Signal converters that are waveform agnostic can be deployed in any satellite ground system, supporting the waveforms of current and future unknown satellites.

Multi-Core Processors

Processing 60 Mbytes of sample data every second and doing the complex computations needed for a software modem is no small task. It’s one that would swamp most computer systems prior to a few years ago. But the multi-core processors in today’s high-performance, low-cost servers have changed all that.

Multi-core processors are advantageous for signal processing in several areas. First, there’s their sheer performance when doing floating-point arithmetic. Second, the multi-core processors include instruction primitives that speed up the sophisticated math even more. Third, processing tasks can be assigned to a core and that core dedicated to that task. This is important for tasks that require near real time execution and/or have high throughput requirements.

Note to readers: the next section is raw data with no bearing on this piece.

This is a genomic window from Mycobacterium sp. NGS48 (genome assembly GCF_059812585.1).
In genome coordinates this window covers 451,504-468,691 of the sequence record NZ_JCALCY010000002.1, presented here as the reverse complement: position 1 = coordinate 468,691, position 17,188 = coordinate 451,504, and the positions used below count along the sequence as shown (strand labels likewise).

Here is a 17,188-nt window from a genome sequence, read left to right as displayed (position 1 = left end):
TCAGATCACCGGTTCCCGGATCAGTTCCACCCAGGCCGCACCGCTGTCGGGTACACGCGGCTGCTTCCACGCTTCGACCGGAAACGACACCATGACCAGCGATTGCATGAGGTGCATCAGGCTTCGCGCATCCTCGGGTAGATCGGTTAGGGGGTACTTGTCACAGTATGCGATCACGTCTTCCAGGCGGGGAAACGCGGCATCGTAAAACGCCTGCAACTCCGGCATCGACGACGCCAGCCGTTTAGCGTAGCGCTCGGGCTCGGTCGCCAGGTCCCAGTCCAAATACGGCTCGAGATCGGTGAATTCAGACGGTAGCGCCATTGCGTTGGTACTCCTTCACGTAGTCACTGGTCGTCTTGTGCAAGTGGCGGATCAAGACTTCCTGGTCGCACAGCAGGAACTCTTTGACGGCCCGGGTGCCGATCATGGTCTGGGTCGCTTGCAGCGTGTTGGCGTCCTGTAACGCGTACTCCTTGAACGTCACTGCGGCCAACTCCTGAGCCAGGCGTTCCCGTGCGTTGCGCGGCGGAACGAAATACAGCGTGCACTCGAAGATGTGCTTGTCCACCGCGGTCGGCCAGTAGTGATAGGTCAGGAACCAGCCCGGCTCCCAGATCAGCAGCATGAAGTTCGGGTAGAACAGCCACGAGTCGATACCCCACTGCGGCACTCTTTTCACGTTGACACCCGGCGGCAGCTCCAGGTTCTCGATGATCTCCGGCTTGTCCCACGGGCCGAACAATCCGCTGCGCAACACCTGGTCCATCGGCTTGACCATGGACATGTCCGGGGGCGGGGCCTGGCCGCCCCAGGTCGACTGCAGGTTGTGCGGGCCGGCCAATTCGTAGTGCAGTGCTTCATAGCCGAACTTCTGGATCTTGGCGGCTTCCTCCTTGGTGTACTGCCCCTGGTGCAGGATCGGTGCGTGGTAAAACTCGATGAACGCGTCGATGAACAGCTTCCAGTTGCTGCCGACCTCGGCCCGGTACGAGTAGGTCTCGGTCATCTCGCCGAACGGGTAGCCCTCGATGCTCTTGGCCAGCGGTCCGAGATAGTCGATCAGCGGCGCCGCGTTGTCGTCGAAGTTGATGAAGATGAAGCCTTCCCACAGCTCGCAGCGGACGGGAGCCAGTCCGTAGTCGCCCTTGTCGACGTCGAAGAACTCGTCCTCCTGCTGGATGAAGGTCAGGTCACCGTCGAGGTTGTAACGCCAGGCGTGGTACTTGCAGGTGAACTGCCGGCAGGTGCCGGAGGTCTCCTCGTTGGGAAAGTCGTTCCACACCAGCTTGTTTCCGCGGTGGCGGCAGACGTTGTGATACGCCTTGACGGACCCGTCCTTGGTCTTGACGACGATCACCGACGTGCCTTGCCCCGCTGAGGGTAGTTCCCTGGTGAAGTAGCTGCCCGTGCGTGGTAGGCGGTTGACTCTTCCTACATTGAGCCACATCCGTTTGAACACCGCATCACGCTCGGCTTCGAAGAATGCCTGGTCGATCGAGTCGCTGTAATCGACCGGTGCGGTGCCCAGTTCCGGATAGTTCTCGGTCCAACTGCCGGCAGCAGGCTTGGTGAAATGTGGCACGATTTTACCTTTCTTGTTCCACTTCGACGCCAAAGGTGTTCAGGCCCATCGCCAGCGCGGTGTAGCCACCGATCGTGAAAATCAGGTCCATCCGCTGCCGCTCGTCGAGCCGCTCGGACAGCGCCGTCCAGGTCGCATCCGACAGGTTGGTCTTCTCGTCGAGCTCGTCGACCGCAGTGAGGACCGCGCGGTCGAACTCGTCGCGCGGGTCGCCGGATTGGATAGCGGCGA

Getting all of this power and functionality in a commercial, low-cost server has enabled the software modem.

Waveform-Specific Applications

Many previous generation modems combined FPGA firmware and software. These modems are configurable in that the modem’s processing can be configured for the waveform, data rates, data formats, and other parameters. But they are essentially a monolithic firmware/software implementation that has all of the features and functions in one hard-to-manage configuration. These are software-defined modems, and they necessitate a long regression test period with each new release.